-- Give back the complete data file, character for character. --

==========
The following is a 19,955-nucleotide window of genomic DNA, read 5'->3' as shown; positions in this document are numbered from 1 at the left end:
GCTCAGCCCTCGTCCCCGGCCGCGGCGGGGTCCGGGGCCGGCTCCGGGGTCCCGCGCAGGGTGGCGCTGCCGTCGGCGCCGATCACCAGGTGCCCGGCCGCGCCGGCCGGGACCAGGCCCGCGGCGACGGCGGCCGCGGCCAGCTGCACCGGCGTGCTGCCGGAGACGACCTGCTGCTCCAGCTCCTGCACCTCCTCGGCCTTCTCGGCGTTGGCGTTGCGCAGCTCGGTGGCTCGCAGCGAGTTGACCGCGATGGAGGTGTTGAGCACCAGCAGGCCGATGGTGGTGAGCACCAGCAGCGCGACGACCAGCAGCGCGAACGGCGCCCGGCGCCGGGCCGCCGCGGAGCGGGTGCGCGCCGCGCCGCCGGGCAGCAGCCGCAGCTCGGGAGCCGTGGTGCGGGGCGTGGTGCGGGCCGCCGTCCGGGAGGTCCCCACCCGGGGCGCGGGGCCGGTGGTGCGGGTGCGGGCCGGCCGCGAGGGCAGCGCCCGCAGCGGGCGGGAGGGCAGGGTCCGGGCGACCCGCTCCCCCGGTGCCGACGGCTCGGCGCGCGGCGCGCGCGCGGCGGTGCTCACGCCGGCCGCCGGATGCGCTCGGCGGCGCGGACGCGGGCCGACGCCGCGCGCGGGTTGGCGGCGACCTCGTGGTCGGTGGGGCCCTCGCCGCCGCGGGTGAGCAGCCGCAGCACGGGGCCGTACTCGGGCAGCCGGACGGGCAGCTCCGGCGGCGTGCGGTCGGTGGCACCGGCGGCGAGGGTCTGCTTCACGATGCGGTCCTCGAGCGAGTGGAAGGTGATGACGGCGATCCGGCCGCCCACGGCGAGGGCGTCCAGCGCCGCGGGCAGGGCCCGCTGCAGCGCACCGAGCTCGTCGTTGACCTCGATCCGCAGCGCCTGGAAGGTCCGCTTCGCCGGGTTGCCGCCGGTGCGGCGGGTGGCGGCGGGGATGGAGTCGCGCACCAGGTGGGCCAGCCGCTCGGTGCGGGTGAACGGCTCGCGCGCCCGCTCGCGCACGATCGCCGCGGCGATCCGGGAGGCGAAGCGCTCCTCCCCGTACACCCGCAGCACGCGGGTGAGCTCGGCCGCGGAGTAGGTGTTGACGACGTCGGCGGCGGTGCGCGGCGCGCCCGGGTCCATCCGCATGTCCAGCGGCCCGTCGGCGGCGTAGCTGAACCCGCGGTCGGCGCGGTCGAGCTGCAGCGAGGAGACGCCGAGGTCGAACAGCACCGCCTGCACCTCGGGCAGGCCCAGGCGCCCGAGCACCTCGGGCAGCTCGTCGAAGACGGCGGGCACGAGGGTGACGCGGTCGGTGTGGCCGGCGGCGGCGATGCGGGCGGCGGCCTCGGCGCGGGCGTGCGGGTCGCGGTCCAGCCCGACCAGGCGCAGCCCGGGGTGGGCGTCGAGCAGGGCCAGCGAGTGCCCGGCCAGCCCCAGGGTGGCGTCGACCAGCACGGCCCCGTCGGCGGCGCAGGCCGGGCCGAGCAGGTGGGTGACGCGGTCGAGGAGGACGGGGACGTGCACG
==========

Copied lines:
The following is a 19,955-nucleotide window of genomic DNA, read 5'->3' as shown; positions in this document are numbered from 1 at the left end:
GCTCAGCCCTCGTCCCCGGCCGCGGCGGGGTCCGGGGCCGGCTCCGGGGTCCCGCGCAGGGTGGCGCTGCCGTCGGCGCCGATCACCAGGTGCCCGGCCGCGCCGGCCGGGACCAGGCCCGCGGCGACGGCGGCCGCGGCCAGCTGCACCGGCGTGCTGCCGGAGACGACCTGCTGCTCCAGCTCCTGCACCTCCTCGGCCTTCTCGGCGTTGGCGTTGCGCAGCTCGGTGGCTCGCAGCGAGTTGACCGCGATGGAGGTGTTGAGCACCAGCAGGCCGATGGTGGTGAGCACCAGCAGCGCGACGACCAGCAGCGCGAACGGCGCCCGGCGCCGGGCCGCCGCGGAGCGGGTGCGCGCCGCGCCGCCGGGCAGCAGCCGCAGCTCGGGAGCCGTGGTGCGGGGCGTGGTGCGGGCCGCCGTCCGGGAGGTCCCCACCCGGGGCGCGGGGCCGGTGGTGCGGGTGCGGGCCGGCCGCGAGGGCAGCGCCCGCAGCGGGCGGGAGGGCAGGGTCCGGGCGACCCGCTCCCCCGGTGCCGACGGCTCGGCGCGCGGCGCGCGCGCGGCGGTGCTCACGCCGGCCGCCGGATGCGCTCGGCGGCGCGGACGCGGGCCGACGCCGCGCGCGGGTTGGCGGCGACCTCGTGGTCGGTGGGGCCCTCGCCGCCGCGGGTGAGCAGCCGCAGCACGGGGCCGTACTCGGGCAGCCGGACGGGCAGCTCCGGCGGCGTGCGGTCGGTGGCACCGGCGGCGAGGGTCTGCTTCACGATGCGGTCCTCGAGCGAGTGGAAGGTGATGACGGCGATCCGGCCGCCCACGGCGAGGGCGTCCAGCGCCGCGGGCAGGGCCCGCTGCAGCGCACCGAGCTCGTCGTTGACCTCGATCCGCAGCGCCTGGAAGGTCCGCTTCGCCGGGTTGCCGCCGGTGCGGCGGGTGGCGGCGGGGATGGAGTCGCGCACCAGGTGGGCCAGCCGCTCGGTGCGGGTGAACGGCTCGCGCGCCCGCTCGCGCACGATCGCCGCGGCGATCCGGGAGGCGAAGCGCTCCTCCCCGTACACCCGCAGCACGCGGGTGAGCTCGGCCGCGGAGTAGGTGTTGACGACGTCGGCGGCGGTGCGCGGCGCGCCCGGGTCCATCCGCATGTCCAGCGGCCCGTCGGCGGCGTAGCTGAACCCGCGGTCGGCGCGGTCGAGCTGCAGCGAGGAGACGCCGAGGTCGAACAGCACCGCCTGCACCTCGGGCAGGCCCAGGCGCCCGAGCACCTCGGGCAGCTCGTCGAAGACGGCGGGCACGAGGGTGACGCGGTCGGTGTGGCCGGCGGCGGCGATGCGGGCGGCGGCCTCGGCGCGGGCGTGCGGGTCGCGGTCCAGCCCGACCAGGCGCAGCCCGGGGTGGGCGTCGAGCAGGGCCAGCGAGTGCCCGGCCAGCCCCAGGGTGGCGTCGACCAGCACGGCCCCGTCGGCGGCGCAGGCCGGGCCGAGCAGGTGGGTGACGCGGTCGAGGAGGACGGGGACGTGCACG